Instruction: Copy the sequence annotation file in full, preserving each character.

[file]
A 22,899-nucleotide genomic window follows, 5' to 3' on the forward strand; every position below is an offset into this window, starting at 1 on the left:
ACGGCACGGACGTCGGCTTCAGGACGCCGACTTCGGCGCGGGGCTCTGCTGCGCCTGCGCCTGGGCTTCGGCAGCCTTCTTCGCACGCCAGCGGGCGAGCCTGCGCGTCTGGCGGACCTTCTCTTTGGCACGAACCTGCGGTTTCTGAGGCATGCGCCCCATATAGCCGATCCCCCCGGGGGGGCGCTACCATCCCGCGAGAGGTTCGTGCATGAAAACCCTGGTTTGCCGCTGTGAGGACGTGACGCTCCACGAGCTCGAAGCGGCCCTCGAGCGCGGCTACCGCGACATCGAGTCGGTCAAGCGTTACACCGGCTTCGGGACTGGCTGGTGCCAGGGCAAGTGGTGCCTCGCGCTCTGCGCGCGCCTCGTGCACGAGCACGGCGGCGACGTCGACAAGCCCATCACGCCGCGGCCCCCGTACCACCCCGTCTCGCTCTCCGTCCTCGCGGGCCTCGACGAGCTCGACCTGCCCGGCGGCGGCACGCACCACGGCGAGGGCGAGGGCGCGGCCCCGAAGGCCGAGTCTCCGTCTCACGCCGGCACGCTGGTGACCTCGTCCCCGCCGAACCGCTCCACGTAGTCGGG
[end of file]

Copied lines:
A 22,899-nucleotide genomic window follows, 5' to 3' on the forward strand; every position below is an offset into this window, starting at 1 on the left:
ACGGCACGGACGTCGGCTTCAGGACGCCGACTTCGGCGCGGGGCTCTGCTGCGCCTGCGCCTGGGCTTCGGCAGCCTTCTTCGCACGCCAGCGGGCGAGCCTGCGCGTCTGGCGGACCTTCTCTTTGGCACGAACCTGCGGTTTCTGAGGCATGCGCCCCATATAGCCGATCCCCCCGGGGGGGCGCTACCATCCCGCGAGAGGTTCGTGCATGAAAACCCTGGTTTGCCGCTGTGAGGACGTGACGCTCCACGAGCTCGAAGCGGCCCTCGAGCGCGGCTACCGCGACATCGAGTCGGTCAAGCGTTACACCGGCTTCGGGACTGGCTGGTGCCAGGGCAAGTGGTGCCTCGCGCTCTGCGCGCGCCTCGTGCACGAGCACGGCGGCGACGTCGACAAGCCCATCACGCCGCGGCCCCCGTACCACCCCGTCTCGCTCTCCGTCCTCGCGGGCCTCGACGAGCTCGACCTGCCCGGCGGCGGCACGCACCACGGCGAGGGCGAGGGCGCGGCCCCGAAGGCCGAGTCTCCGTCTCACGCCGGCACGCTGGTGACCTCGTCCCCGCCGAACCGCTCCACGTAGTCGGG